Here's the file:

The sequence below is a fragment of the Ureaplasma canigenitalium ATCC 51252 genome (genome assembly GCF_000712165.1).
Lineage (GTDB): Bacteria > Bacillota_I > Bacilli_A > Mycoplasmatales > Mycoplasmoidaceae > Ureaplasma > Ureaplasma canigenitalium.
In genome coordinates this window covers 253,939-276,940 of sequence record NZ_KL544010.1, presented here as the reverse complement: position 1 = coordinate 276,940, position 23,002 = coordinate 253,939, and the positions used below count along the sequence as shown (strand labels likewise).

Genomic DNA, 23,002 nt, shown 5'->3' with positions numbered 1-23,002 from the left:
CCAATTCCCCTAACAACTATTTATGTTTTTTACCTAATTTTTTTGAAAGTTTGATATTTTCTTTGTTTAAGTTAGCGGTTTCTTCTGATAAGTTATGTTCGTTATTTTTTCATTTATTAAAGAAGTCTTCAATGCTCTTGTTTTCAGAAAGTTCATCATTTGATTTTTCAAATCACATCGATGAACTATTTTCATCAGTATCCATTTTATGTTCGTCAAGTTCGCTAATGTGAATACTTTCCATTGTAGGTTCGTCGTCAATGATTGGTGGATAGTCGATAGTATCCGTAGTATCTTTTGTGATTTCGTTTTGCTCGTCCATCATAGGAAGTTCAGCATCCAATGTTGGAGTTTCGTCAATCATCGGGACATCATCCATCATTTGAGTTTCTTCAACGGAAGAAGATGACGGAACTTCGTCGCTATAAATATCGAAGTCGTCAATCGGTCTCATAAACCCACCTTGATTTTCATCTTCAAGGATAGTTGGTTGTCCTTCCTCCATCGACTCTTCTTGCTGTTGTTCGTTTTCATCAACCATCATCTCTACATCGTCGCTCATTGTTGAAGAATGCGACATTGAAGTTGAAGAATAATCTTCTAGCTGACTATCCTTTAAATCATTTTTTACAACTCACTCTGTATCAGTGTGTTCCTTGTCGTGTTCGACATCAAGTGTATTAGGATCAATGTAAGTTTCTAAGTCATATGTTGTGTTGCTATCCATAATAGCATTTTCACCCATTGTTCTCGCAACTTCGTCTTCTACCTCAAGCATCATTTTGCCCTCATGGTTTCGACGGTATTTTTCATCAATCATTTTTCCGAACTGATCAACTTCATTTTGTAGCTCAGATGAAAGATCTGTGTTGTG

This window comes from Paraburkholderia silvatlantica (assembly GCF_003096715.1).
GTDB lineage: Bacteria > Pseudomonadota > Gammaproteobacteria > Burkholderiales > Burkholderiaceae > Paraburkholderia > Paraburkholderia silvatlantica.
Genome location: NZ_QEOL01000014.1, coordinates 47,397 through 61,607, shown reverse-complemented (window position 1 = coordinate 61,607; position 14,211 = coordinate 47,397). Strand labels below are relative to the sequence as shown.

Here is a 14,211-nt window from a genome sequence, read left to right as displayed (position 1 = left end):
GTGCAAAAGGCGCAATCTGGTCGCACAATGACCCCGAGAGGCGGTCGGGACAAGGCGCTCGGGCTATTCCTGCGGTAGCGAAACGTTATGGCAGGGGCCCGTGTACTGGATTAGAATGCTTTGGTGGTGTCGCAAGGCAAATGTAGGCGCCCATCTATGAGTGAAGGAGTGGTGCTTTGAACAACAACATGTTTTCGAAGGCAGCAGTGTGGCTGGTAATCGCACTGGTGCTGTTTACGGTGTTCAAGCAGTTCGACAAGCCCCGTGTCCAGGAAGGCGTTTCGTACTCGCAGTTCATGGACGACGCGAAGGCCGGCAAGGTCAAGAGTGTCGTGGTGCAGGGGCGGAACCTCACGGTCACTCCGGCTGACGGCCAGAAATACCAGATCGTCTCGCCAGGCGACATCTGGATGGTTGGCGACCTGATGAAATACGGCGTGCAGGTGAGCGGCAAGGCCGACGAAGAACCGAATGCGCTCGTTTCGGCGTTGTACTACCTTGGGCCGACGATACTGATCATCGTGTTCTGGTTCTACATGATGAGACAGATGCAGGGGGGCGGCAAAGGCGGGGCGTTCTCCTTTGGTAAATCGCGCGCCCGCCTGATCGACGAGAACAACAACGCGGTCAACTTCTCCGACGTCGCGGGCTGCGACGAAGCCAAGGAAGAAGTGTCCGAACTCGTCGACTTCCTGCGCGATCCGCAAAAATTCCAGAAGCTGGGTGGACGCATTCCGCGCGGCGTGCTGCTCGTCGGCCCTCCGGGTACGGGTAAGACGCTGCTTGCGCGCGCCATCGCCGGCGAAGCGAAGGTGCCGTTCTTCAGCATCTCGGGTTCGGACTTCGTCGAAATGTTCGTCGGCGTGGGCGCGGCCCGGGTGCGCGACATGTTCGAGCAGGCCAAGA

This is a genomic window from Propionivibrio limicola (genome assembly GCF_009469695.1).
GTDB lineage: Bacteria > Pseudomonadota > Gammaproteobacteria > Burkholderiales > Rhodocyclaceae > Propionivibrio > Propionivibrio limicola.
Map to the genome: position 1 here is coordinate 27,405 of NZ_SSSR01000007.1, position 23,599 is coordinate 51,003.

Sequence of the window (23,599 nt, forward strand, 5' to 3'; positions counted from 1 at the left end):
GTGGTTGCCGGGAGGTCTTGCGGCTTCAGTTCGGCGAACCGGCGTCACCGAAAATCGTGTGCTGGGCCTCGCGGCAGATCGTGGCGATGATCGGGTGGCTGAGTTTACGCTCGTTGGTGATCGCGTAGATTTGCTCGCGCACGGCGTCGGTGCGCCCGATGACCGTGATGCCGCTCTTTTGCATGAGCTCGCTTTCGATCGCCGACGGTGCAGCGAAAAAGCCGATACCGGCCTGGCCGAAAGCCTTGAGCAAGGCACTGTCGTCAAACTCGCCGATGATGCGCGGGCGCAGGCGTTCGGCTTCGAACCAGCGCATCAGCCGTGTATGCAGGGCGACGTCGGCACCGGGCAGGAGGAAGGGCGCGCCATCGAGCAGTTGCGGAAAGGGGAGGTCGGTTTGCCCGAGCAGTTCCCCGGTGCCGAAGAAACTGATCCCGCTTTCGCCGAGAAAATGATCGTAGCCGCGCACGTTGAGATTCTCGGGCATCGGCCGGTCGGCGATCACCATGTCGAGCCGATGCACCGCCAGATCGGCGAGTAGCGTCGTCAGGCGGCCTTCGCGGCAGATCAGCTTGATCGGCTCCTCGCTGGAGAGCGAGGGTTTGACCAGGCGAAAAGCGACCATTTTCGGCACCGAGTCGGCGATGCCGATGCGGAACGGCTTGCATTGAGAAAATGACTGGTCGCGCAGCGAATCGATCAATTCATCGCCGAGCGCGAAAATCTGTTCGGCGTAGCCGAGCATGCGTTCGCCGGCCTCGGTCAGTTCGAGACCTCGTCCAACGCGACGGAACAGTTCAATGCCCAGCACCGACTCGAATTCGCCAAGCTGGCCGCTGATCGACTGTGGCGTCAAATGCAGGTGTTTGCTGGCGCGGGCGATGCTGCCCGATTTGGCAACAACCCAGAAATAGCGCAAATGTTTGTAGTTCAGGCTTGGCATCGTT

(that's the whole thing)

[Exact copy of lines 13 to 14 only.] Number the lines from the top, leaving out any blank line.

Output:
Map to the genome: position 1 here is coordinate 27,405 of NZ_SSSR01000007.1, position 23,599 is coordinate 51,003.

Sequence of the window (23,599 nt, forward strand, 5' to 3'; positions counted from 1 at the left end):